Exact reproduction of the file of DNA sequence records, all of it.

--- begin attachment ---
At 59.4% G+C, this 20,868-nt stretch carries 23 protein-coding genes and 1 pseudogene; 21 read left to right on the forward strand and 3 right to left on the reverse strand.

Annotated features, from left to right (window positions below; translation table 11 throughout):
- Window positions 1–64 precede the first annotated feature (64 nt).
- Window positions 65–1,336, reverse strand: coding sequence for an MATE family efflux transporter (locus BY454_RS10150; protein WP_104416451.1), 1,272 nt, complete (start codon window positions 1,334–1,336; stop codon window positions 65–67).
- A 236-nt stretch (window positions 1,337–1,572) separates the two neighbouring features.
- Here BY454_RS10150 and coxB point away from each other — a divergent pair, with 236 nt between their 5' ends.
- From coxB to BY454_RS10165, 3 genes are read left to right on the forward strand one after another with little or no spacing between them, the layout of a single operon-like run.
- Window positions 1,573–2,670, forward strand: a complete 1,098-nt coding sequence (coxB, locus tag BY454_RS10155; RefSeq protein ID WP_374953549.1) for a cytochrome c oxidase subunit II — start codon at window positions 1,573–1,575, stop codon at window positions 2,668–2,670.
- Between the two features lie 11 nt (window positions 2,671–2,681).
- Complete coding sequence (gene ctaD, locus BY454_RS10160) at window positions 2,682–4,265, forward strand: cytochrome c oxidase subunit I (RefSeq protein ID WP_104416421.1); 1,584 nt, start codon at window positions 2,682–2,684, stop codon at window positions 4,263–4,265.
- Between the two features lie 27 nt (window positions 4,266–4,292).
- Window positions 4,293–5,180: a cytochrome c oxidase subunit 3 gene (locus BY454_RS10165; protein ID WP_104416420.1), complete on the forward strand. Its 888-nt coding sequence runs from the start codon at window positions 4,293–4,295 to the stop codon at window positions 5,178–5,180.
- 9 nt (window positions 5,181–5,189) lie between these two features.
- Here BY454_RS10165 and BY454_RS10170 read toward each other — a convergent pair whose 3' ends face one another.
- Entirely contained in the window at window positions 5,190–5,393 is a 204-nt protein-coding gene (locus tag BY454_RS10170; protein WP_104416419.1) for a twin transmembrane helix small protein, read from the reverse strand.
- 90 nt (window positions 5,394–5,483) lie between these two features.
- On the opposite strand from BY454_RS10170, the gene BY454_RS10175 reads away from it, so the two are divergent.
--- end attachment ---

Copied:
At 59.4% G+C, this 20,868-nt stretch carries 23 protein-coding genes and 1 pseudogene; 21 read left to right on the forward strand and 3 right to left on the reverse strand.

Annotated features, from left to right (window positions below; translation table 11 throughout):
- Window positions 1–64 precede the first annotated feature (64 nt).
- Window positions 65–1,336, reverse strand: coding sequence for an MATE family efflux transporter (locus BY454_RS10150; protein WP_104416451.1), 1,272 nt, complete (start codon window positions 1,334–1,336; stop codon window positions 65–67).
- A 236-nt stretch (window positions 1,337–1,572) separates the two neighbouring features.
- Here BY454_RS10150 and coxB point away from each other — a divergent pair, with 236 nt between their 5' ends.
- From coxB to BY454_RS10165, 3 genes are read left to right on the forward strand one after another with little or no spacing between them, the layout of a single operon-like run.
- Window positions 1,573–2,670, forward strand: a complete 1,098-nt coding sequence (coxB, locus tag BY454_RS10155; RefSeq protein ID WP_374953549.1) for a cytochrome c oxidase subunit II — start codon at window positions 1,573–1,575, stop codon at window positions 2,668–2,670.
- Between the two features lie 11 nt (window positions 2,671–2,681).
- Complete coding sequence (gene ctaD, locus BY454_RS10160) at window positions 2,682–4,265, forward strand: cytochrome c oxidase subunit I (RefSeq protein ID WP_104416421.1); 1,584 nt, start codon at window positions 2,682–2,684, stop codon at window positions 4,263–4,265.
- Between the two features lie 27 nt (window positions 4,266–4,292).
- Window positions 4,293–5,180: a cytochrome c oxidase subunit 3 gene (locus BY454_RS10165; protein ID WP_104416420.1), complete on the forward strand. Its 888-nt coding sequence runs from the start codon at window positions 4,293–4,295 to the stop codon at window positions 5,178–5,180.
- 9 nt (window positions 5,181–5,189) lie between these two features.
- Here BY454_RS10165 and BY454_RS10170 read toward each other — a convergent pair whose 3' ends face one another.
- Entirely contained in the window at window positions 5,190–5,393 is a 204-nt protein-coding gene (locus tag BY454_RS10170; protein WP_104416419.1) for a twin transmembrane helix small protein, read from the reverse strand.
- 90 nt (window positions 5,394–5,483) lie between these two features.
- On the opposite strand from BY454_RS10170, the gene BY454_RS10175 reads away from it, so the two are divergent.